co-operative but after starting each one has done all that he felt himself able to do. The country has been deceived about the size of our armies and also as to the number of the enemy. We have been contending against forces nearly equal to our own, moreover always on the defensive and strongly intrenched. — Richmond will fall as Atlanta has done and the rebellion will be suppressed in spite of rebel resistance and Northern countenance and support. Julia and children are in Philadelphia. If I can get a house there, I will make that my home. Julia is very desirous that Jennie should make her home with us if she will, and if she will not do that, at least spend the fall and winter with us.


SOURCE: Jesse Grant Cramer, Editor, Letters of Ulysses S. Grant to His Father and His Youngest Sister, 1857-78, p. 104-5

Tuesday, September 24, 2013

Lieutenant General Ulysses S. Grant to Jesse Root Grant, April 16, 1864

Culpeper C. H., Va.,
Apl. 16th, 1864.

Dear Father:

Your letter enclosing one from young Walker asking for duty on my staff during his suspension is received. It is the third letter from him on the same subject. Of course I cannot gratify him. It would not be proper. It would be changing punishment into reward.

Julia will start West in a few days and will stop at Covington on her way. She will remain at the house I purchased from Judge Dent until such time as she can join me more permanently. It is her particular desire to have Jennie go to St. Louis with her to spend the summer. I hope she can and will go.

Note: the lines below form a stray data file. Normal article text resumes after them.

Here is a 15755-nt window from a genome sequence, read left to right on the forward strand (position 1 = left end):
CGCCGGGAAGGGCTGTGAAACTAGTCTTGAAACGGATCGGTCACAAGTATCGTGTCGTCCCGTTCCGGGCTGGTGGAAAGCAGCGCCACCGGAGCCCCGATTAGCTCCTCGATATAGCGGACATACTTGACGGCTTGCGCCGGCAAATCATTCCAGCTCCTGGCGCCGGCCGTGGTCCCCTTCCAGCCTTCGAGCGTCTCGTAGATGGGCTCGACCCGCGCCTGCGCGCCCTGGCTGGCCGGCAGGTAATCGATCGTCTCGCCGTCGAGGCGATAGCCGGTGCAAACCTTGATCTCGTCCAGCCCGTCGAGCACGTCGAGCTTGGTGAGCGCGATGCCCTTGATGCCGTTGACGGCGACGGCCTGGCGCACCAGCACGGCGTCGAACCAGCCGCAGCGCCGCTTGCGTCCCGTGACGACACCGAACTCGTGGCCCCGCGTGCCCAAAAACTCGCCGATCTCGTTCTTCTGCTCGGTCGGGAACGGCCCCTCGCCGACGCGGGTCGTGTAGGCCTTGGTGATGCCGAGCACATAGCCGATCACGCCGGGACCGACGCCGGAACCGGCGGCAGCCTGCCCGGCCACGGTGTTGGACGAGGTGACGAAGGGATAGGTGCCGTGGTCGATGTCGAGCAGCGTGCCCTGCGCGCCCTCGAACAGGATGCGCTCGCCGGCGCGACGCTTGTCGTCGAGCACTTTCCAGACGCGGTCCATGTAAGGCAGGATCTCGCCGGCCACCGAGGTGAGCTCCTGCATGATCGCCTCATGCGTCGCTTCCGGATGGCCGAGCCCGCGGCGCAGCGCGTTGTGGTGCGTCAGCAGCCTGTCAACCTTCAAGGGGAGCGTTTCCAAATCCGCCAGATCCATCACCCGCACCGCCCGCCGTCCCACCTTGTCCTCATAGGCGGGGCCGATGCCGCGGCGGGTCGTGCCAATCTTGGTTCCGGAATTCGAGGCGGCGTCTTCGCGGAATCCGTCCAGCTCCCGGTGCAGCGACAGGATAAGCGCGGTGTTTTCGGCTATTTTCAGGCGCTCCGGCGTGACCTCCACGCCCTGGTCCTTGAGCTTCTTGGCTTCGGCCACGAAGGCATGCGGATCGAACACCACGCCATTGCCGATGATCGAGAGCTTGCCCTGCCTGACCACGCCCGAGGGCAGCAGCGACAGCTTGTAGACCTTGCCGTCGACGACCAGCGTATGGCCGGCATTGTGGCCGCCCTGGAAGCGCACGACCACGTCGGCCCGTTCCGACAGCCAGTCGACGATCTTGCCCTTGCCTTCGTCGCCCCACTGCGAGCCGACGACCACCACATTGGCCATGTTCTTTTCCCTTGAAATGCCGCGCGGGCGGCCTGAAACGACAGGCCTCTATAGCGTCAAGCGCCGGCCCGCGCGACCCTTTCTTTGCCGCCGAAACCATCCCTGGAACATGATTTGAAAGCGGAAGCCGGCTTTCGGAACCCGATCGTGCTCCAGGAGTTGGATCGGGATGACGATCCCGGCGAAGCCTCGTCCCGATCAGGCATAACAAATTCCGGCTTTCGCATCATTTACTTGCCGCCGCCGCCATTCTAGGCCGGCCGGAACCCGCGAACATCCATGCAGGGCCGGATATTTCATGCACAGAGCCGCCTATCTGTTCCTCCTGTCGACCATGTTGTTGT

It has rained here almost every day since my arrival. It is still raining. Of course I say nothing of when the army moves or how or where. I am in most excellent health and well pleased with appearances here. My love to all at home.


SOURCE: Jesse Grant Cramer, Editor, Letters of Ulysses S. Grant to His Father and His Youngest Sister, 1857-78, p. 103

Monday, September 23, 2013

Major General Ulysses S. Grant to Jesse Root Grant, February 20, 1864

Nashville, Tenn.,
Feby. 20th, 1864.

Dear Father:

I have received your letter and those accompanying, to wit, Mr. Newton’s and I. N. Morris’. I may write to Mr. Newton but it will be different from what he expects. I am not a candidate for any office. All I want is to be left alone to fight this war out; fight all rebel opposition and restore a happy Union in the shortest possible time. You know, or ought to know, that the public prints are not the proper mediums through which to let a personal feeling pass. I know that I feel that nothing personal to myself could ever induce me to accept a political office.

From your letter you seem to have taken an active feeling, to say the least, in this matter, that I would like to talk to you about. I could write, but do not want to do so. Why not come down here and see me?

I did tell Julia to make a visit to Cincinnati, Batavia, Bethel and Georgetown.


SOURCE: Jesse Grant Cramer, Editor, Letters of Ulysses S. Grant to His Father and His Youngest Sister, 1857-78, p. 100-1

Sunday, September 22, 2013

Major General Ulysses S. Grant to Jesse Root Grant, June 15, 1863

Walnut Hills. Miss.,
June 15th, 1863.

Dear Father:

I have received several letters from Mary and yourself, but as I have to deal with nineteen-twentieths of those received, have neglected to answer them.